Biodiversity means a landscape with many habitat types, a wide range of species and great genetic variation within species. Safeguarding global biodiversity is a critical dimension of sustainable development, and one that is closely related to how our forests are managed.
Biodiversity is defined as the variety among living organisms of all origins - diversity within species, between species and of ecosystems. A varied forest environment with deciduous trees, watercourses and a wide range of animal species is vital to functioning ecosystems and thriving forests.
Holmen’s forest strategy focuses on achieving high and profitable growth while also ensuring that all naturally occurring species can thrive in the Swedish forest landscape.
Of Holmen’s just over 1 million hectares of forested land, we use about 80 per cent for wood production and we always take far-reaching environmental conservation into account when managing and harvesting our forest.
Development has been rapid and we have learned a great deal about how we can foster healthy ecosystems while increasing forest growth.
We are convinced that it is through research and collaboration that we can continue to find new ways to promote both growth and biodiversity in our forests.
Each year, Holmen invests SEK 170 million in caring for our forests and constantly work to improve everything from seedlings to nature conservation through research, development and education – all to ensure good growth and healthy ecosystems for future generations.
Holmen conducts about a hundred research projects on our land, both on our own and in collaboration with research organizations, universities and other stakeholders. In our Sustainability Report, you will find more information about how we work to promote biodiversity:
Safeguarding global biodiversity is a critical dimension of sustainable development, and one that is closely related to how our forests are managed. Although the challenges are often local in nature, there is value in observing developments at an aggregate level. The natural variety of biotopes and species within a given area makes this a complex challenge.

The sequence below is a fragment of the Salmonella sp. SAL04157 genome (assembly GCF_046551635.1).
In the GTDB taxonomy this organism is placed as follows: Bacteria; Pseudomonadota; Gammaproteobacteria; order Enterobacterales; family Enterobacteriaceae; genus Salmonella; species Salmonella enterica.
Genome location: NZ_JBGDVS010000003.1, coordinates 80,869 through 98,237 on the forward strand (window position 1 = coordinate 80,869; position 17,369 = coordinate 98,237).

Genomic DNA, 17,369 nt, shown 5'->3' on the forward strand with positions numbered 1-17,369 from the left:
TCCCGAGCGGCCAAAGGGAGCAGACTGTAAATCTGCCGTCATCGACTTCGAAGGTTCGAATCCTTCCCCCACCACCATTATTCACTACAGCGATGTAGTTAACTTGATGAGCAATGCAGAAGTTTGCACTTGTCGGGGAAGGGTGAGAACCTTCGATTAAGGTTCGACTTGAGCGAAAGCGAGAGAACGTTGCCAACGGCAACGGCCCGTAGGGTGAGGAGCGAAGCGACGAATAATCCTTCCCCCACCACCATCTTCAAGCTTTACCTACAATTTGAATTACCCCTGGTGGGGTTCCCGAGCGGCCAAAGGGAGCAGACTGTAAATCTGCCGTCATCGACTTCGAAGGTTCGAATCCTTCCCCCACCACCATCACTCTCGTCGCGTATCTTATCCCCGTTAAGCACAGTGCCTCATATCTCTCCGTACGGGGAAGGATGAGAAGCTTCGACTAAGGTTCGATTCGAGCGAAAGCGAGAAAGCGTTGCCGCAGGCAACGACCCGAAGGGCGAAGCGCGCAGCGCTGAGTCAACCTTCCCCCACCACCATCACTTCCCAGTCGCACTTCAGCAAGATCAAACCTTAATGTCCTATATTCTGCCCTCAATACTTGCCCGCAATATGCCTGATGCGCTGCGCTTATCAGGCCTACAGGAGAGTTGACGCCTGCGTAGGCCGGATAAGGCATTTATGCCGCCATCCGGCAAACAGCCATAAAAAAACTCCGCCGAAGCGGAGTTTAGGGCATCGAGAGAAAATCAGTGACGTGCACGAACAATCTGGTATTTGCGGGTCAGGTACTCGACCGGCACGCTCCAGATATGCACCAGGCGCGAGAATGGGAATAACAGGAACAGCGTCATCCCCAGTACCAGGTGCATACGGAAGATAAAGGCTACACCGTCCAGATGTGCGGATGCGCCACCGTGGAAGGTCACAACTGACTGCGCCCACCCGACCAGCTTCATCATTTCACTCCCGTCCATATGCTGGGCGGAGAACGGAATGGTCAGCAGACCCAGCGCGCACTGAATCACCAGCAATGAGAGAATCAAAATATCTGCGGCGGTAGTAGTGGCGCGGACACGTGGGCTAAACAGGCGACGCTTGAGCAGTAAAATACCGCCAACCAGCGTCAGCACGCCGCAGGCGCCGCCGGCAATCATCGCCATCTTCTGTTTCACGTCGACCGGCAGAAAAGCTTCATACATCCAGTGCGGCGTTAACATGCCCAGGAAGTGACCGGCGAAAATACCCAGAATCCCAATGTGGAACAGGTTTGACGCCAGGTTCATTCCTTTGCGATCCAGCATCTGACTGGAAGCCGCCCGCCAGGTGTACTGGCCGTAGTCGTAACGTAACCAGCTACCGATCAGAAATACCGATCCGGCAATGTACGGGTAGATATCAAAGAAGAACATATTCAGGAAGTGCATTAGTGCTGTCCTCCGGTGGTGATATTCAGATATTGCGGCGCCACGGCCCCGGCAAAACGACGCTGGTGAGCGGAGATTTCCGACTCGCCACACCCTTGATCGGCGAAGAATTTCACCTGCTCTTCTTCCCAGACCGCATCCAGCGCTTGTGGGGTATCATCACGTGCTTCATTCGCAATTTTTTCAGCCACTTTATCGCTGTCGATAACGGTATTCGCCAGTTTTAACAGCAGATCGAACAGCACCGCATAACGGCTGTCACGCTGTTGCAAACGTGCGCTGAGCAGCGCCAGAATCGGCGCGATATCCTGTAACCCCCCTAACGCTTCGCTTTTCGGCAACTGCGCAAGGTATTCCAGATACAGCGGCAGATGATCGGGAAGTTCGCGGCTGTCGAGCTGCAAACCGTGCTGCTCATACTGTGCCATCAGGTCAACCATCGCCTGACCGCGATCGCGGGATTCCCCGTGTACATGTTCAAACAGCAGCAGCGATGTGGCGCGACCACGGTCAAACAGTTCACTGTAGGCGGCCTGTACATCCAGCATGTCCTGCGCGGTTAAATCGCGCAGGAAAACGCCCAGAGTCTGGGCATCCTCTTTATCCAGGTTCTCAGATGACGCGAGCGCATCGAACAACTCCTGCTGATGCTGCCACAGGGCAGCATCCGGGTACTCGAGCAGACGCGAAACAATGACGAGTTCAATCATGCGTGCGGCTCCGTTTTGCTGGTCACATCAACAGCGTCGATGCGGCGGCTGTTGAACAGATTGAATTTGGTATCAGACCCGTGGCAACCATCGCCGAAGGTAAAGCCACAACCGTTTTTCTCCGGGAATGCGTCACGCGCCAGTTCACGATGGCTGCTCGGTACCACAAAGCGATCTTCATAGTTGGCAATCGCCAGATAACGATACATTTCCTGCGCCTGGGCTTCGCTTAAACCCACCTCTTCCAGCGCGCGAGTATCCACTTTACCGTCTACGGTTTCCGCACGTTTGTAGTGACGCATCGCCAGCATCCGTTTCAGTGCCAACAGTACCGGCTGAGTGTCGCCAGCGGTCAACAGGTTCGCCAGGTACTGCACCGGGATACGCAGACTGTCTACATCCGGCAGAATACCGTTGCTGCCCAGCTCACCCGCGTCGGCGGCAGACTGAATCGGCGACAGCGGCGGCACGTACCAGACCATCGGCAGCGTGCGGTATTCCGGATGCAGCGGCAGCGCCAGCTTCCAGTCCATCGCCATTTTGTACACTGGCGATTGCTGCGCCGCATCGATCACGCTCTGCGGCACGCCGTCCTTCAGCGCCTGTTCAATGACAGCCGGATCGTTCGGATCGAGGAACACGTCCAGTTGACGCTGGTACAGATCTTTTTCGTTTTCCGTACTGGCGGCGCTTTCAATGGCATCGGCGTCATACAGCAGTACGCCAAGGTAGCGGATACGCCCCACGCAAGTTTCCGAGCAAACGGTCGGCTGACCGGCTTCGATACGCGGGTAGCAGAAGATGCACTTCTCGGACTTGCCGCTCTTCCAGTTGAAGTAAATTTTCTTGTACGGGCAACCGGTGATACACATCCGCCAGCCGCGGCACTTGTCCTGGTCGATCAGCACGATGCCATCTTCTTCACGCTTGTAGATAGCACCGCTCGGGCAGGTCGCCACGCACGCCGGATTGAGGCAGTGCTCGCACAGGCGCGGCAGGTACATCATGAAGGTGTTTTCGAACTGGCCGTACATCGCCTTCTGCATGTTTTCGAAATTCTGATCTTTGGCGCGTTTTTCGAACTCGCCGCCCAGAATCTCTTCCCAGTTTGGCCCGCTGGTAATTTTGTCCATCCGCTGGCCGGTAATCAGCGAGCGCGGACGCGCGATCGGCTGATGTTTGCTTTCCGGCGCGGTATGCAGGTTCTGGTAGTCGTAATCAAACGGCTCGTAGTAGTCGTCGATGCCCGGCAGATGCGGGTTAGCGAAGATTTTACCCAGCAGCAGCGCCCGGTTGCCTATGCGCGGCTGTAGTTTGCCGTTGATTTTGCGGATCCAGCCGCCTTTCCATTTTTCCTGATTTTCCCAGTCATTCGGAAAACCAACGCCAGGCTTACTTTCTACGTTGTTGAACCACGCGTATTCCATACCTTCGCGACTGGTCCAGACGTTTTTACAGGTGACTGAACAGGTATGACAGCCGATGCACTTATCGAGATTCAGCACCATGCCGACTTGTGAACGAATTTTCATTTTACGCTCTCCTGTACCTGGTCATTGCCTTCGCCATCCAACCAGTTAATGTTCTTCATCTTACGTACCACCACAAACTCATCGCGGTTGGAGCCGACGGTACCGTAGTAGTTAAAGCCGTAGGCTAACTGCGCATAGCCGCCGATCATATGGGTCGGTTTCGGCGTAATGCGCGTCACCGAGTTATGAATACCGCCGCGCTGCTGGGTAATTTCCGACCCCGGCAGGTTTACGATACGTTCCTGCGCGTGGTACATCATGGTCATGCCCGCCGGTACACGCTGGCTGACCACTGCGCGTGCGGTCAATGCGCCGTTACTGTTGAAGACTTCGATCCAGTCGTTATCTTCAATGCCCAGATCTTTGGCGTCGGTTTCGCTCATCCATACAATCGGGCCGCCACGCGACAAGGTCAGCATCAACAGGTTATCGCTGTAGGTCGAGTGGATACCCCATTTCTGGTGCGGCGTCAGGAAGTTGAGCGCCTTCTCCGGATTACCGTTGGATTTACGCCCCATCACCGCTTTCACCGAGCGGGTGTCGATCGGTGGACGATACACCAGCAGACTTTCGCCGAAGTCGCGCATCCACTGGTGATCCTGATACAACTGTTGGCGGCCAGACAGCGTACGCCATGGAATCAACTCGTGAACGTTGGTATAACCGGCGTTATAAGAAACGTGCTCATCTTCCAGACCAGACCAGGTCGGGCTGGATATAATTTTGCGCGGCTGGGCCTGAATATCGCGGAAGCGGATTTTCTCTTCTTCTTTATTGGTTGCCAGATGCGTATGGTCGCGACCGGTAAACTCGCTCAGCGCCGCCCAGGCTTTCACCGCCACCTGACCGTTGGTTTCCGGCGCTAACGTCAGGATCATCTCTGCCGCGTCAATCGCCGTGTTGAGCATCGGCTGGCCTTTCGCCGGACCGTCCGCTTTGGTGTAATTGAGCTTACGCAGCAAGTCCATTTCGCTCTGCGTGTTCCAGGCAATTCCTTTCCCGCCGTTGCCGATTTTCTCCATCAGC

The Biodiversity Intactness Index (BII) models the human impact on the natural environment and estimates the proportion of the original number of species and habitats that remain. If BII is 90 or higher, the area is considered to have good conditions for biological diversity.
In order to preserve the biological diversity in the forest, Swedish forestry closely monitors the development of species through the Swedish Red List. Red listing is a way of mapping and assessing the condition and status of plant and animal species, the risk they run of weakening or extinction, and what measures are needed to improve their situation.
The red list is continuously updated. Every five years, a summary is made of the development of individual species in Sweden.
Holmen shares the Swedish Forest Industries Foundation’s position that the red list is an important tool, but that interpretation, environmental goal follow-up, data on protected areas and habitat type reporting must be nuanced and improved.
Recent research from SLU and the Swedish Forest Industries describes the state of biodiversity in the Swedish forest. The results show that the conditions for diversity in the forest have improved in recent decades. There are both positive and negative trends, but the overall trend is that development is going in the right direction. The good results motivate the members of the Swedish Forest Industries to agree on new goals for biodiversity. By 2030, the area of old forest, the area of deciduous forest, the volume of dead wood and the timber stock of coarse trees will increase by at least another 10 percent each.
Our nature conservation initiatives aim to benefit everything from plants and birds to insects and fungi. The photo shows a dog lichen of the genus Peltigera and family Peltigeraceae.